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Laboratory of Chromosome and Cell Biology

Hironori Funabiki
Professor
Tri-Institutional Professor

Motivation of the lab

by Michael WheelockWe are composed of trillions of cells, which are all derived from a single egg cell. After fertilization, this one cell, containing 46 chromosomes (23 from your mother and 23 from your father), divides a number of times to make up a fully formed human being with trillions of cells. Even in adults, billions of cells are generated each date to replenish dying cells. Except for matured red blood cells, which lack a nucleus, and other specialized cells, most of those cells maintain the same original set of 46 chromosomes. Therefore, a number of mechanisms engage to ensure that each replicated chromosomes are equally distributed to daughter cells every time when a cell divides. However, in most cancer cells, the number and the composition of this chromosome set are drastically changed from the norm. Accumulating lines of evidence strongly suggest that the mechanism supporting the proper chromosome segregation is compromised in those cancer cells, contributing to tumor development.

The long-term goals of the Funabiki lab are:

  1. To understand the molecular mechanisms and principles that ensure proper chromosome segregation during mitosis.
  2. To understand the mechanism that causes chromosome missegregation in cancer cells.
  3. To understand how chromosome missegregation contributes to tumorigenesis.
  4. To help design therapeutic approaches to selectively eliminate cancer cells without harming most normal cells.

Ongoing projects

Our laboratory is interested in the mechanisms controlling the spatial and temporal control of mitosis; in particular, how the dynamic chromosome structure can create, maintain, and propagate the signals to control mitosis. We combine biochemical, cell biological and biophysical methods to approach these questions.

  1. Mechanisms that control microtubule assembly and interaction with chromosomes.

    Directional chromosome movement during mitosis depends on assembly of dynamic microtubule polymers around chromosomes, and on attachment of microtubule ends in the correct orientation to the kinetochore apparatus, which forms the centromere locus of each chromosome. We aim to understand the molecular mechanisms that ensure accurate chromosome segregation, focusing on mechanistic dissection of the chromosomal passenger complex (CPC), which contains the protein kinase Aurora B and regulates a variety of mitotic processes including microtubule dynamics, kinetochore assembly, and kinetochore-microtubule attachment.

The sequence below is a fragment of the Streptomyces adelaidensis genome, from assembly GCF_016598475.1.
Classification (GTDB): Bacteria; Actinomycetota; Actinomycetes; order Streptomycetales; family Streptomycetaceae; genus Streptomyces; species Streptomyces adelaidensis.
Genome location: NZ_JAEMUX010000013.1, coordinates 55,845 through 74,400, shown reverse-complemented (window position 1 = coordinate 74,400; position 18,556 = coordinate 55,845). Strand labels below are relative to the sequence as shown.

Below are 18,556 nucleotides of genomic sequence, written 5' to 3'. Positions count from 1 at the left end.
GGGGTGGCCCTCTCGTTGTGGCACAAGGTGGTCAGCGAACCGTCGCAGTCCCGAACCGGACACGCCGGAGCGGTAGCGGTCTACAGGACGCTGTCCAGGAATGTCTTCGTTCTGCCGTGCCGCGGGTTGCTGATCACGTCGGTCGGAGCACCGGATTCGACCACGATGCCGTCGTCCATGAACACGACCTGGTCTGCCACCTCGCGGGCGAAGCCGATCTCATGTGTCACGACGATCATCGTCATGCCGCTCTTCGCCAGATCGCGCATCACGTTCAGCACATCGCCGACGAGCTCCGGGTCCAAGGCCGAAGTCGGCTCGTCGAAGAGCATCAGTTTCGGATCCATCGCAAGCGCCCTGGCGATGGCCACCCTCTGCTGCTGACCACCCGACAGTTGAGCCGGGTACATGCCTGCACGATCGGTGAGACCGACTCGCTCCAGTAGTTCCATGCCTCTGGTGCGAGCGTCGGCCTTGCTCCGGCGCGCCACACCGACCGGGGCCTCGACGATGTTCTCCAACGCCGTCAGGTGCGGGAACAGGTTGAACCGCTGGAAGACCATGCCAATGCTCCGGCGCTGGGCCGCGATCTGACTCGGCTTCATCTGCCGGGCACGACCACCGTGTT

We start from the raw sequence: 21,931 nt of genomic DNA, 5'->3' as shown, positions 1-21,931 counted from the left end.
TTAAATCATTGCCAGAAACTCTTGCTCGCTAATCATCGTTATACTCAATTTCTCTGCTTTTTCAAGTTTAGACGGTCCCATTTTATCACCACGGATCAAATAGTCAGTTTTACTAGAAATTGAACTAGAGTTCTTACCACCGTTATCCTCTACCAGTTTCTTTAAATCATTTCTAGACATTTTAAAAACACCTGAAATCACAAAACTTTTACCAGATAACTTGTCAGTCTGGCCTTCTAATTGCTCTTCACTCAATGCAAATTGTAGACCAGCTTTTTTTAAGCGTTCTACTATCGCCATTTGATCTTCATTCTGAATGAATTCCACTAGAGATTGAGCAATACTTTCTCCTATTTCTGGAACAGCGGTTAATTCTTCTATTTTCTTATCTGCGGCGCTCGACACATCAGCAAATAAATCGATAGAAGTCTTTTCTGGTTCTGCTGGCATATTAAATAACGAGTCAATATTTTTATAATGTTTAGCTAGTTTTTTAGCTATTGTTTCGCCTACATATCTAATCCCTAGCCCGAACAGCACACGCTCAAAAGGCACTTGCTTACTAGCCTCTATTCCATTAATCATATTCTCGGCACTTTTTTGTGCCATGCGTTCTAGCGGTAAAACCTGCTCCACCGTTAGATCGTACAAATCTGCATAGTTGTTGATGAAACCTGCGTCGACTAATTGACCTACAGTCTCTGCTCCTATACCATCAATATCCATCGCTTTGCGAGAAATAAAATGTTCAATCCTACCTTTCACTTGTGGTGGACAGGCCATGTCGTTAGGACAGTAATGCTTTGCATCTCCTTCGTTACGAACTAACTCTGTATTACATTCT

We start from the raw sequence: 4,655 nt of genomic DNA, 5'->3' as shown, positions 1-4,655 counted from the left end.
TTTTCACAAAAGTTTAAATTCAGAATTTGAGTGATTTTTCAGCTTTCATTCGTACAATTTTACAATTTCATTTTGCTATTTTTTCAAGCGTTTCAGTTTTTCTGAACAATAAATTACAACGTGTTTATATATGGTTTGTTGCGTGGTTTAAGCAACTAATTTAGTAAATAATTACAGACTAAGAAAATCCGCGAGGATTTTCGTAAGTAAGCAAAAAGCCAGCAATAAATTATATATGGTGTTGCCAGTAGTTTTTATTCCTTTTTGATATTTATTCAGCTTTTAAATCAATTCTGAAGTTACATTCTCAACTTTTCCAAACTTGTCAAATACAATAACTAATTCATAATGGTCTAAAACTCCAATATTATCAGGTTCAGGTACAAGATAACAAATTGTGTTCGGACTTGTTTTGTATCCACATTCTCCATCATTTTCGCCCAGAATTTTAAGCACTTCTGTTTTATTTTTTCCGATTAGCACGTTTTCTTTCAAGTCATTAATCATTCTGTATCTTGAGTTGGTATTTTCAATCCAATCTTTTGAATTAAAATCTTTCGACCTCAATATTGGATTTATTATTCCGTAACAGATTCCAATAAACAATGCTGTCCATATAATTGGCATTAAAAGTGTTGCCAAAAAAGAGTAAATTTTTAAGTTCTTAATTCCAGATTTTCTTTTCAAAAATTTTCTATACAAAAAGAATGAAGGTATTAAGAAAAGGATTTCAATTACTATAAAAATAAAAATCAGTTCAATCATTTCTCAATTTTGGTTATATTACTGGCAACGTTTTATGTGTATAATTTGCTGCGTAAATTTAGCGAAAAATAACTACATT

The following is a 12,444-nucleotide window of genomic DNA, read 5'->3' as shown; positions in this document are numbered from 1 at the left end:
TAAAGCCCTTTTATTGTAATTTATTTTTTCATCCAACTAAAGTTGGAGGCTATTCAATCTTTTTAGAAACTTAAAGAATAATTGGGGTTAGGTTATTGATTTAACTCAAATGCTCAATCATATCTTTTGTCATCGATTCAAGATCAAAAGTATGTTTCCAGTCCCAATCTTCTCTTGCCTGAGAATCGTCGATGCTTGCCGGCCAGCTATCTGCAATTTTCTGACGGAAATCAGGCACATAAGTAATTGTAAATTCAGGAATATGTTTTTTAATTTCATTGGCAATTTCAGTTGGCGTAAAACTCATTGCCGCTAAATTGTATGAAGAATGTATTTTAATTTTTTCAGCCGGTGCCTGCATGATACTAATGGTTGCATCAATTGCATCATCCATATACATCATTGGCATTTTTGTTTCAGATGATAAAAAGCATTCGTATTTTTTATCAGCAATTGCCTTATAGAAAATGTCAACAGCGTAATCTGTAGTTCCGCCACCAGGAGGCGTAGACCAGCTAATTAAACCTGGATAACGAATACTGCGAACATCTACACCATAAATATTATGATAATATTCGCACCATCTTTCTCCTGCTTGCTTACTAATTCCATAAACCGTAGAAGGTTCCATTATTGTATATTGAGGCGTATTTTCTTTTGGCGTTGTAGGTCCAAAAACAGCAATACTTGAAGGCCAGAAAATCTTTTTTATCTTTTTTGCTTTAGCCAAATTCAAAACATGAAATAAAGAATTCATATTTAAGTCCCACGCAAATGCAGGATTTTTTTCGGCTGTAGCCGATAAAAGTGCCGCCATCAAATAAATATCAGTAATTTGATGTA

2. Regulation of size, shape, and functions of chromosomes during mitosis

    Chromosomes in interphase are relatively decondensed and support DNA replication and transcription during interphase. In contrast, mitotic chromosomes are more condensed and individualized to support chromosome segregation. Moreover, chromosomes in interphase stimulate distinct signals to assemble the nuclear envelope, but in mitosis, the nuclear envelope breaks down and chromosomes promote assembly of the spindle microtubules. We aim to understand molecular mechanisms behind these structural and functional changes of chromosomes at the cell cycle transitions between interphase and mitosis.

  3. Mechanisms that maintain centromere integrity

    Human centromeres are composed of large tandem arrays of alpha-satellite repetitive DNA elements, spanning up to ~ 5 Mb in size. Our recent results indicate that this repetitive organization becomes unstable in cancer cells and during replicative senescence. In addition, arrays of satellite 2 and 3 repeats at juxtacentromere of chromosome 1 and 16 are fragile in Immunodeficiency–Centromeric instability–Facial anomalies (ICF) syndrome. Underlining mechanisms behind the ICF syndrome is poorly understood.

  4. Consequences of aberrant mitosis and chromosome missegregation

    Many cancer cells exhibit a “chromosome instability (CIN)” phenotype, where chromosomes frequently fail to equally distribute to daughter cells. How chromosome missegregation contributes to tumorigenesis remains unclear. In addition, anti-microtubule drugs, such as taxol, which cause mitotic arrest and chromosome missegregation, are commonly used to treat breast and other cancers but their underlining mechanism is not established. We hypothesize that the innate immune system, which normally responds to pathogenic DNAs, senses aberrant mitosis and affect fates.

     

    Postdoc position available (last updated September 2017)
    The Funabiki lab has open positions for postdoctoral researchers willing to execute projects related to chromosome segregation machineries and consequences of chromosome missegregation. We seek those who are willing to pursue a wide range of questions, from the structural to the systems level. Besides those who have background in mitosis and genome integrity, we also welcome those who come from different research areas but have training in biophysics, structural biology, cutting-edge imaging technologies, a large-scale sequence analysis, cancer biology or immunology.

    Applications can be sent via email to funabih@rockefeller.edu with CV, a summary of past research experience, potential future research directions, and a list of references with contact information.

Hironori FunabikiProfessorTri-Institutional ProfessorMotivation of the labWe are composed of trillions of cells, which are all derived from a single egg cell. After fertilization, this one cell, c